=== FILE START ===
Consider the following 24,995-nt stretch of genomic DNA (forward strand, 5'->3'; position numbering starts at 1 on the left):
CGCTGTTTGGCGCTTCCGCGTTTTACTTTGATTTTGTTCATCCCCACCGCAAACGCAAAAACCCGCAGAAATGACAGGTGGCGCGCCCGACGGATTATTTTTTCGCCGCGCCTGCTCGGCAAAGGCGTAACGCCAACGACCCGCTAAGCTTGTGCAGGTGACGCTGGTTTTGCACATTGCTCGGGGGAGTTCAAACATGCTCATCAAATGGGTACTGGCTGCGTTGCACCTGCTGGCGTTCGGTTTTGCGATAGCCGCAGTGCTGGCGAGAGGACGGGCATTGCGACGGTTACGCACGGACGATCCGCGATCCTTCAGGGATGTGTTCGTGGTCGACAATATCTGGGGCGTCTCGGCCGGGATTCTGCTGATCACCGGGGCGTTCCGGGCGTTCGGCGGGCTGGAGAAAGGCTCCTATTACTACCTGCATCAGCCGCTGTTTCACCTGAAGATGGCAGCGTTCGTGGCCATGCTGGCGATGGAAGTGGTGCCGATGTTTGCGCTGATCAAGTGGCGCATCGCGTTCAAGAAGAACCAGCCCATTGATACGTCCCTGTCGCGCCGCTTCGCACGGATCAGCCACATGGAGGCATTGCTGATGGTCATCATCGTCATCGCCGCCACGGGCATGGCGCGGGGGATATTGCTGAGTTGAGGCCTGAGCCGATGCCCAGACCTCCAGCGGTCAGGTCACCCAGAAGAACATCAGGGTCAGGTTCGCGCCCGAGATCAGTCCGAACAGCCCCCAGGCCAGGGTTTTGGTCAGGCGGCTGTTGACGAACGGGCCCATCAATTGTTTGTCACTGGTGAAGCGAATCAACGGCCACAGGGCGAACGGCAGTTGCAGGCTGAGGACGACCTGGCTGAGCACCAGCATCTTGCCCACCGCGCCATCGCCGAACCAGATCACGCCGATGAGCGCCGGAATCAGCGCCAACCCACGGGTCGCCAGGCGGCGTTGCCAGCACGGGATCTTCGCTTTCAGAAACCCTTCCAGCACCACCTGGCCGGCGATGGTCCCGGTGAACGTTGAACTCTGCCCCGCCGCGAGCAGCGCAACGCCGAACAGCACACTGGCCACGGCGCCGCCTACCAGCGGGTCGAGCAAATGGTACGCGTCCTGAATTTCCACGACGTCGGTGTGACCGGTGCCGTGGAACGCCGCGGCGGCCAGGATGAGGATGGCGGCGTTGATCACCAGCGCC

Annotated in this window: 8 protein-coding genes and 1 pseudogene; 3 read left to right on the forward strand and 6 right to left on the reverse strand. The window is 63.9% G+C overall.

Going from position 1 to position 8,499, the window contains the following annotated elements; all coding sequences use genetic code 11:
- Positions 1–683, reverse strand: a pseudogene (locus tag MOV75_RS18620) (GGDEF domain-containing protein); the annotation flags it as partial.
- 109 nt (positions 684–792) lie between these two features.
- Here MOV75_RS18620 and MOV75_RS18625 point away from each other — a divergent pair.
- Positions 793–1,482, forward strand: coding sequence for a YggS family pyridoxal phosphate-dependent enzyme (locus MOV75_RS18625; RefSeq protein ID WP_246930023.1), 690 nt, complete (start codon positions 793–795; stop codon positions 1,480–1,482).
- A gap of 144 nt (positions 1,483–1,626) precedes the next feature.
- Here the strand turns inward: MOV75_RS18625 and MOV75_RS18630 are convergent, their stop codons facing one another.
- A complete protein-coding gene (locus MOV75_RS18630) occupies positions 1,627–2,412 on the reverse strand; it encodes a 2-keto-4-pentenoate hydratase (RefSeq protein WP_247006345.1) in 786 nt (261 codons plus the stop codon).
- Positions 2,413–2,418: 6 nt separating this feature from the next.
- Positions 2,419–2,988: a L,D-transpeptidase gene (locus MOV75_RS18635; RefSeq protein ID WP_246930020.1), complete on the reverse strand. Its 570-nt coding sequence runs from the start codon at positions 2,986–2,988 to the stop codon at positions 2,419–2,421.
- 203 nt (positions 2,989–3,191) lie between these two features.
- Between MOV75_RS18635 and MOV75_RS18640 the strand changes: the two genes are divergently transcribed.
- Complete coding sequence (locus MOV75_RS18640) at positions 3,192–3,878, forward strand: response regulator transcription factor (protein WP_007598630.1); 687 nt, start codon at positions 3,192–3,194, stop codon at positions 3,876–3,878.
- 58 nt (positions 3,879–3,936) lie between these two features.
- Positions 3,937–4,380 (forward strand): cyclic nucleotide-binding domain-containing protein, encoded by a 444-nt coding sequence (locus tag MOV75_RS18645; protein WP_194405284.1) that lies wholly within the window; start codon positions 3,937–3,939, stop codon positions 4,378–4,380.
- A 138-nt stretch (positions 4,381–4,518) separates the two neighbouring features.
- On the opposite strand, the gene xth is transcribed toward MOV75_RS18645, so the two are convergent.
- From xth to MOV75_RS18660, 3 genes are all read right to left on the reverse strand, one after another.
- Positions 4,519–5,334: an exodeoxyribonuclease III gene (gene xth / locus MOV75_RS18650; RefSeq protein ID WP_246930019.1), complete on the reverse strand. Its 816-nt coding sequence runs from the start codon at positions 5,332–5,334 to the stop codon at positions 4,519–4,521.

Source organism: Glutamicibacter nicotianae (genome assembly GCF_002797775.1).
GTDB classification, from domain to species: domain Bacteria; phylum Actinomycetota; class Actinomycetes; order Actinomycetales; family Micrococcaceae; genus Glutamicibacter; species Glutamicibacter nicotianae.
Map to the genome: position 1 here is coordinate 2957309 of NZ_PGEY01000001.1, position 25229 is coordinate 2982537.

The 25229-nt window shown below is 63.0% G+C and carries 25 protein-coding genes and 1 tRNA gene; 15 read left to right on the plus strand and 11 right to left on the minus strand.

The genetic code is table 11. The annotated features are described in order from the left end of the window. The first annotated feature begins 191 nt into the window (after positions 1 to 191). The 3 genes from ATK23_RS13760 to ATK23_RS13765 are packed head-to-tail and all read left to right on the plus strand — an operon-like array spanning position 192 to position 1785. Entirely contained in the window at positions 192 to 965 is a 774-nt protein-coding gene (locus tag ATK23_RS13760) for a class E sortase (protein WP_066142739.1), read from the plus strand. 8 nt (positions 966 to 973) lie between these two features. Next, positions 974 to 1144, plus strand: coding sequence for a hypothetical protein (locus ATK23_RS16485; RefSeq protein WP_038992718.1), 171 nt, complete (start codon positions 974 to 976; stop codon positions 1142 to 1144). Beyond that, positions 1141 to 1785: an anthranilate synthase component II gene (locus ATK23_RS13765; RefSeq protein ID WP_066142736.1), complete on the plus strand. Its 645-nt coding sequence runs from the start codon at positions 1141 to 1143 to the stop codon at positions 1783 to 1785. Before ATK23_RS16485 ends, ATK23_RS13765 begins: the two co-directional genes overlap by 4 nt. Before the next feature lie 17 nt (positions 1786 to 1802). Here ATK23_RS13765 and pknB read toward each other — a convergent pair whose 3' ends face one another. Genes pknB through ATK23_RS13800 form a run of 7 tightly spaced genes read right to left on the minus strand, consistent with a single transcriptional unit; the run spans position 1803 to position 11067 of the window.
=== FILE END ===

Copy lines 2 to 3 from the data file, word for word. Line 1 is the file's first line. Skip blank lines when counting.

CGCTGTTTGGCGCTTCCGCGTTTTACTTTGATTTTGTTCATCCCCACCGCAAACGCAAAAACCCGCAGAAATGACAGGTGGCGCGCCCGACGGATTATTTTTTCGCCGCGCCTGCTCGGCAAAGGCGTAACGCCAACGACCCGCTAAGCTTGTGCAGGTGACGCTGGTTTTGCACATTGCTCGGGGGAGTTCAAACATGCTCATCAAATGGGTACTGGCTGCGTTGCACCTGCTGGCGTTCGGTTTTGCGATAGCCGCAGTGCTGGCGAGAGGACGGGCATTGCGACGGTTACGCACGGACGATCCGCGATCCTTCAGGGATGTGTTCGTGGTCGACAATATCTGGGGCGTCTCGGCCGGGATTCTGCTGATCACCGGGGCGTTCCGGGCGTTCGGCGGGCTGGAGAAAGGCTCCTATTACTACCTGCATCAGCCGCTGTTTCACCTGAAGATGGCAGCGTTCGTGGCCATGCTGGCGATGGAAGTGGTGCCGATGTTTGCGCTGATCAAGTGGCGCATCGCGTTCAAGAAGAACCAGCCCATTGATACGTCCCTGTCGCGCCGCTTCGCACGGATCAGCCACATGGAGGCATTGCTGATGGTCATCATCGTCATCGCCGCCACGGGCATGGCGCGGGGGATATTGCTGAGTTGAGGCCTGAGCCGATGCCCAGACCTCCAGCGGTCAGGTCACCCAGAAGAACATCAGGGTCAGGTTCGCGCCCGAGATCAGTCCGAACAGCCCCCAGGCCAGGGTTTTGGTCAGGCGGCTGTTGACGAACGGGCCCATCAATTGTTTGTCACTGGTGAAGCGAATCAACGGCCACAGGGCGAACGGCAGTTGCAGGCTGAGGACGACCTGGCTGAGCACCAGCATCTTGCCCACCGCGCCATCGCCGAACCAGATCACGCCGATGAGCGCCGGAATCAGCGCCAACCCACGGGTCGCCAGGCGGCGTTGCCAGCACGGGATCTTCGCTTTCAGAAACCCTTCCAGCACCACCTGGCCGGCGATGGTCCCGGTGAACGTTGAACTCTGCCCCGCCGCGAGCAGCGCAACGCCGAACAGCACACTGGCCACGGCGCCGCCTACCAGCGGGTCGAGCAAATGGTACGCGTCCTGAATTTCCACGACGTCGGTGTGACCGGTGCCGTGGAACGCCGCGGCGGCCAGGATGAGGATGGCGGCGTTGATCACCAGCGCC

Annotated in this window: 8 protein-coding genes and 1 pseudogene; 3 read left to right on the forward strand and 6 right to left on the reverse strand. The window is 63.9% G+C overall.